2015 Research Like a Champion Winners!

Congratulations to the 2015 Research Like a Champion awardees!

Across campus, Individual Notre Dame students or groups of students who chose to work in a team, submitted research proposals looking into the causes, treatment, and prevention of cancer.   The contest was open to students across all disciplines, who had innovative approaches to the fight against cancer.  

The winning proposals received $12,500 in support summer student stipends, research supplies, and travel throughout the upcoming academic year and summer.


The 2015 Research Like a Champion awardees are:

(in random order)

SolWatch and SolPatch

Researcher: Luke Maillie, Physics in Medicine (2018)
Mentors:  Arati Sharma, Penn State College of Medicine; Mike Vogel and Norb Weich, Entrepreneurs-in-Residence, Notre Dame

This project addresses the problem of exposure to ultraviolet (uv) radiation, a major cause of skin cancers.  The premise is simple:  most people, particularly children, are unaware of the amount of uv radiation they are exposed to in a given period of time outdoors.  What if quantifying your exposure using the uv index, the standard measure for uv radiation, was as easy at looking at your watch?  What is kids could wear a glowing ‘band-aid’ that reminds them to get out of the sun or apply more sunscreen?  Freshman Physics major Luke Maillie is collaborating with a team comprised of melanoma researchers and entrepreneurs to develop these simple, accessible devices to help reduce sun exposure, the primary risk factor for developing melanoma.  These innovative devices have the potential to lower skin cancer risk and save lives.


Microphysiological Tissue Mimics to Assess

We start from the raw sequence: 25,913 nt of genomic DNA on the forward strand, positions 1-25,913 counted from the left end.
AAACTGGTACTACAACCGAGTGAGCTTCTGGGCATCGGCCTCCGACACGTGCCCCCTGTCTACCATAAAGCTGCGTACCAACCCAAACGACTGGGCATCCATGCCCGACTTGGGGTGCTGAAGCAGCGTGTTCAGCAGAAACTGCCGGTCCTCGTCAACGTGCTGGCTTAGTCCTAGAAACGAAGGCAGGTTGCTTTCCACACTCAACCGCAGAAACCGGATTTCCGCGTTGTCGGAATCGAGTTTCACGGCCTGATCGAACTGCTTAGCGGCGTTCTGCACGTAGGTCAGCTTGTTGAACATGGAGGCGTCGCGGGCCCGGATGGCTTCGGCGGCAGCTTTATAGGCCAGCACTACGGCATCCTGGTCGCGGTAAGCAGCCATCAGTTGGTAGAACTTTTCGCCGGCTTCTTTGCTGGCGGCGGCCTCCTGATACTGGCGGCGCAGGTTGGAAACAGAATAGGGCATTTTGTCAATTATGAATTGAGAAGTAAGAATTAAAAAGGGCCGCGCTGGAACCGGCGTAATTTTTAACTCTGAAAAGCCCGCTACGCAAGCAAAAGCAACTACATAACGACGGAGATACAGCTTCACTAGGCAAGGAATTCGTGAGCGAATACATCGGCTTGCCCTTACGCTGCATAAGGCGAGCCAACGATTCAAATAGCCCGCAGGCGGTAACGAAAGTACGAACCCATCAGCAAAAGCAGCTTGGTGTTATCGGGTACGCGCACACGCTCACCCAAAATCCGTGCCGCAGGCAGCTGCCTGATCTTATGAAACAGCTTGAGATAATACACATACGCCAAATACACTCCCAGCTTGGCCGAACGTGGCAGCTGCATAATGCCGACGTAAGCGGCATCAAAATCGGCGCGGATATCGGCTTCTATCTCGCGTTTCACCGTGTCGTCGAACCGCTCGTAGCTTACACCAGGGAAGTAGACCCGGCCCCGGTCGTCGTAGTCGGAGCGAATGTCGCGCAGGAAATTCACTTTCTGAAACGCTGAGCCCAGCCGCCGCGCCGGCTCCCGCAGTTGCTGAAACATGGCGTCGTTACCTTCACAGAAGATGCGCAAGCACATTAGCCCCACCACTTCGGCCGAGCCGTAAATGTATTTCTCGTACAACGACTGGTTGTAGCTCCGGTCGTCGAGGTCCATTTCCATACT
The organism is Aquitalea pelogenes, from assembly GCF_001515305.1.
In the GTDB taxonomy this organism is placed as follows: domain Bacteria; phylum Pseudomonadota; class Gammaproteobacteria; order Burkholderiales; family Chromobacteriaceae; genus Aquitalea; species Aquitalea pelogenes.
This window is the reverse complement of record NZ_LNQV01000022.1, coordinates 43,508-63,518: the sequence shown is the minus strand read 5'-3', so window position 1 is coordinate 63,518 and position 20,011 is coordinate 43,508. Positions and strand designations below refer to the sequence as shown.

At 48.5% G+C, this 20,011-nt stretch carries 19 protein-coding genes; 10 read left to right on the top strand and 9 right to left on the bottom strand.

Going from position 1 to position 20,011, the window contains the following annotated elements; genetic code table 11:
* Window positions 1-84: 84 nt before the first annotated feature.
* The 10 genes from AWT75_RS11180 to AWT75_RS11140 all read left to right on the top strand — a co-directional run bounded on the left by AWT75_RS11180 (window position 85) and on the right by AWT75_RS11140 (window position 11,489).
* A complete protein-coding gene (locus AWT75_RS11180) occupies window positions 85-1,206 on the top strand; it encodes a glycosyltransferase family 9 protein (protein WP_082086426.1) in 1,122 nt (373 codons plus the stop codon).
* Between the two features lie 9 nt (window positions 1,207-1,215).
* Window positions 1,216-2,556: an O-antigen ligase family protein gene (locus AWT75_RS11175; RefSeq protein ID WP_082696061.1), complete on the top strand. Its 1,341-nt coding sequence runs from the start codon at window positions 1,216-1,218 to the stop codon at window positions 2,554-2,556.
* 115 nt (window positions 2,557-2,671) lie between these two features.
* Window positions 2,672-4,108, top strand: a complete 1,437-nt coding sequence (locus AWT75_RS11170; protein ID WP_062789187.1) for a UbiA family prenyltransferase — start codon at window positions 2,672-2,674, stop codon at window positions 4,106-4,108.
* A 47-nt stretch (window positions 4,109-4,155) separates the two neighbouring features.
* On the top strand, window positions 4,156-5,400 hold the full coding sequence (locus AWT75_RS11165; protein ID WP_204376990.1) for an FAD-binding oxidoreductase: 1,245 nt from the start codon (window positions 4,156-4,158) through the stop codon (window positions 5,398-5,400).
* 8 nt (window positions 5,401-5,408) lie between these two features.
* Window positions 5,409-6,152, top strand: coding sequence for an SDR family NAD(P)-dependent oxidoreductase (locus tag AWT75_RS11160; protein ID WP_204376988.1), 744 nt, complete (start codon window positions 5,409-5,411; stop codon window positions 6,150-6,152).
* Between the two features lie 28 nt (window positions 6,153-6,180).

Drug Efficacy and Toxicity

Researcher:  Gabe LaBonia, Department of Chemistry & Biochemistry graduate student
Mentor:  Amanda Hummon, Department of Chemistry & Biochemistry

Oncologists are increasingly treating patients with combination chemotherapies, using groups of drugs that attack distinct features of the tumor.  The challenge is how to best optimize dosing for these toxic agents? Multi-cellular aggregates, or spheroids, of colon cancer cells exhibit many features similar to colon cancers in patients.  Spheroids have been shown to be an effective model for testing the efficacy of new drugs or combinations of drugs.  This project uses a 3-dimensional printed microfluidic device, designed to facilitate high-throughput testing, to examine the effect of numerous combinations of chemotherapeutic drugs on colon cancer spheroid survival.  Combined with mass spectrometry approaches to analyze both the identity and location of drugs within the spheroid, ‘distribution maps’ will be generated.  This innovative approach has the potential to speed optimization of dosing regimens for novel combination chemotherapies. 


Reducing Barriers to Treatment Access and

Improving Health Outcomes

Researcher:  Molly Limb, Arts & Letters Pre-Professional; Sociology; and Spanish (2016)
Mentor:  Kate Voelker, RiverBend Cancer Services

Undergoing cancer treatment is difficult enough without having to worry about how you will even make it to the oncologist’s office. Unfortunately, lack of access to transportation can cause patients to miss appointments or forgo treatment altogether and studies in the South Bend community have shown that this “reduces the likelihood of positive treatment outcomes”.  This is particularly true for the elderly and members of low socioeconomic groups.  Working with RiverBend Cancer Services, a local nonprofit organization that provides cancer support services, a transportation program will be implemented using a variety of options. This study proposes to quantify the effect of implementing the transportation program on treatment outcomes and patient distress levels. Analysis of pre- and post-support distress levels and adherence to treatment will used to determine whether eliminating logistical barriers to treatment helps cancer patients more effectively fight for their lives.